Directed by #AlexCamilleri
Starring: #JesmarkScicluna #MichelaFarrugia
Film review by Nathanial Eker-Male
Writer-Director Alex Camilleri delivers an honest look at the devastating effects of the capitalist machine with this profound character study. Though Luzzu may appear on the surface to be a simple story of a man’s inner conflict, its implicit commentary on the state of the fishing industry and the culture and traditions it decimates transforms the film into something altogether special.
Jesmark (Jesmark Scicluna) is a stoic fisherman living on the island of Malta, who works on his family’s ‘luzzu’, a small boat. He’s recently become a parent alongside his weary girlfriend Denise (Michela Farrugia). However, life is hard and their child, Aiden, isn’t growing properly. This, paired with the severe restrictions placed on modern fishermen and the corrupting influence of ‘big fishing’ pushes Jesmark towards illegal activities that challenge every notion of who he is.
With a modicum of perhaps misplaced hope, we might retroactively look back and say that 2021 was the ideal year for Luzzu to release. As we move into a social epoch that finally starts to acknowledge not only climate change, but the effects of global capitalism and its impact on life in our oceans, Luzzu’s message is immeasurably strengthened. Documentaries such as Seaspiracy and Black Fish shock the mainstream viewing public with their hyperbolic phraseology and disturbing imagery and statistics. Luzzu, however, offers a faithful, first-hand look at how ‘big fishing’ is corrupting not only the shores and reefs vital for Earth’s survival but also the quality of the lives of local fishermen.
Jesmark is indicative of this change. In fact, you might consider his character arc a metaphor for the state of local fishing in 2021; ‘adapt or die’. He’s a quiet man, and one bound by tradition and customs. His lack of knowledge of the world beyond his island home is frequently emphasized, both overtly and implicitly; not least by his strong patriarchal desire to fend for his family the old way. Yet it is this same stubbornness that leads him to commit criminal activities that dishonour both his own feelings towards the sea and the legacy of his father, grandfather, and great-grandfather; a point consistently hammered home by his fellow fishermen.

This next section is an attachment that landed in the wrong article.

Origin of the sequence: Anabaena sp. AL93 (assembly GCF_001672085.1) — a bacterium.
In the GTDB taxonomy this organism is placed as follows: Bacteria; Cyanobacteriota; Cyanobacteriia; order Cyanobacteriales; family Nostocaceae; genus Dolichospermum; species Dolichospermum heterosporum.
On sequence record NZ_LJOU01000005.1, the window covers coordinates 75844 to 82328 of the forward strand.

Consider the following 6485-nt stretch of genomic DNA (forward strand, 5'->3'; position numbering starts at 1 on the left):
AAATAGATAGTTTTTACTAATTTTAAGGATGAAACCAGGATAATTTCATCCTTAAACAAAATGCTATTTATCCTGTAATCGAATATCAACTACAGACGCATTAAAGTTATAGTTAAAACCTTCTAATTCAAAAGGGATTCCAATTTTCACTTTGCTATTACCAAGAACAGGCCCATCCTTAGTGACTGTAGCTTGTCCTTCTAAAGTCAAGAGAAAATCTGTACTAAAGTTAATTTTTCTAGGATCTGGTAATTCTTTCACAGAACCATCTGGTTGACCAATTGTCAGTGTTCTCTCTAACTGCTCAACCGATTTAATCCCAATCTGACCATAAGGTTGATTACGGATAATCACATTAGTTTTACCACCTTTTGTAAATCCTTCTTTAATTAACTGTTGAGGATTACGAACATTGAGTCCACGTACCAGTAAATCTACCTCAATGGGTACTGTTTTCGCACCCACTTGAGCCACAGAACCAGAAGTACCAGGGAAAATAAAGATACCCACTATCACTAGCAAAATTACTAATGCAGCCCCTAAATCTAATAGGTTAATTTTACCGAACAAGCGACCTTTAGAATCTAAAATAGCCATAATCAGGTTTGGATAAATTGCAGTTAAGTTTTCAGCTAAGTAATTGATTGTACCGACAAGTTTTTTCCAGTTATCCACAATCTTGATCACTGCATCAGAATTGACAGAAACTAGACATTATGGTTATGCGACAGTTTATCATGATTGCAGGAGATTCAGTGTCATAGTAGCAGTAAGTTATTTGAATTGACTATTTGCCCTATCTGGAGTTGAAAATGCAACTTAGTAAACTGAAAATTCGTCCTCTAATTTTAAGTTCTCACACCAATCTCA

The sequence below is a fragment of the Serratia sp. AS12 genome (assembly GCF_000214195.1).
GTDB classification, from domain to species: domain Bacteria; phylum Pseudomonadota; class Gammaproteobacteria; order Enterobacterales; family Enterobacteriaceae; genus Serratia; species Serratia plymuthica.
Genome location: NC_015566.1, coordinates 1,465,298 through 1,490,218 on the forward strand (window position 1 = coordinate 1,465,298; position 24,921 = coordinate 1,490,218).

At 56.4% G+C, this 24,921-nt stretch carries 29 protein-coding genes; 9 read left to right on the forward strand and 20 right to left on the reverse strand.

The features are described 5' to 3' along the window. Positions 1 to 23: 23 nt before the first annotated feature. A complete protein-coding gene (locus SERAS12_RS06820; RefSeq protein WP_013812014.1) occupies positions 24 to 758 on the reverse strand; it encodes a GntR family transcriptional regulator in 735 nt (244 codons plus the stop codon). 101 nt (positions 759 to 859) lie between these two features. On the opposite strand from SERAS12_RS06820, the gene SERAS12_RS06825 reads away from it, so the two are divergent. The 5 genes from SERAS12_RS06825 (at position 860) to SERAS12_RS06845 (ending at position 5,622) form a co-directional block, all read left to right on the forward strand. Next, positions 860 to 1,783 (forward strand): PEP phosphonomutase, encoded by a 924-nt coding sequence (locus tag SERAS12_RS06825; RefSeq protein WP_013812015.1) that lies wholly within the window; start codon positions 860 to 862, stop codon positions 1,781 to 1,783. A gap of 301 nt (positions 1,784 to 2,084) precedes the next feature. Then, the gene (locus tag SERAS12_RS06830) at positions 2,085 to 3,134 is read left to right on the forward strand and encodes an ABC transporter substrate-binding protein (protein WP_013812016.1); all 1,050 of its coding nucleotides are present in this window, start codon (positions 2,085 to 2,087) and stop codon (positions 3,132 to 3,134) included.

In many ways, he is the proverbial ‘old man in the sea’: a lonely sailor pitted against a world that doesn’t understand him, as emphasized by his interactions with his (perhaps) future Mother-in-law. How could he become a furniture mover or a waiter, or a graphic designer? His blood is that of a fisherman; as evidenced by the several fish-related metaphors littered throughout the (sometimes quite witty) script.
In essence, Luzzu represents a loss of community and tradition. It achieves this through both Jesmark’s narrative journey and the film’s visual language. Lingering shots of immense crates full of mass-caught fish and the haunting depiction of a ‘Luzzu graveyard’, where decommissioned boats go to die, all speak to this message. This bleakness is punctuated through the viewpoint of a character who stares more than he speaks. A man who never once breaks down or exposes his absolute sense of loss, lest he drop the bravado of generations of men who refuse to show “weakness”.
Yet it is his strength of character that forces him to make the questionable decisions that undercut the capitalist machine to provide for his family. While we can get on board with conning a few wealthy crooks, his decision to harm the very fishermen he once considered an extension of his family is where many will draw the line. His resonance for the ocean itself is also lost. While the final tableau of Jesmark fishing alone might suggest otherwise, Camilleri’s ultimate message seems to be that one must lose all respect and love for the deep blue to survive in today’s fishing industry.
Though Camilleri’s script and direction are powerful, it is Scicluna who breathes life into Jesmark. He brings an unspoken trauma with only a few mumbled lines and an obvious pain hiding beneath his blank face. It is the climactic destruction of his family legacy – a literal manifestation of everything he will sacrifice to move with the times – that cements Luzzu as a masterwork. Few directors can manifest such feelings of shock, sadness, and loss over what is, ostensibly, a tugboat. Yet we’ve followed Jesmark for so long that we know this obliterated dingy marks the literal end of an era.
Camilleri clearly has little time for happy endings in this solemn piece. Though things may be looking up for Jesmark, the legacy of his family history is beyond repair. Luzzu offers no hints that things might change for the better. Indeed, Jesmark’s boss even frankly states: ‘how many fish do you think will be in the sea in twenty years?’ It’s an ominous, upsetting moment, and one no doubt designed to force us to take stock of our consumption. The message is clear. Should we continue with our complicit annihilation of sea life, we need not worry about being challenged by films like Luzzu. There will likely be nothing left to film.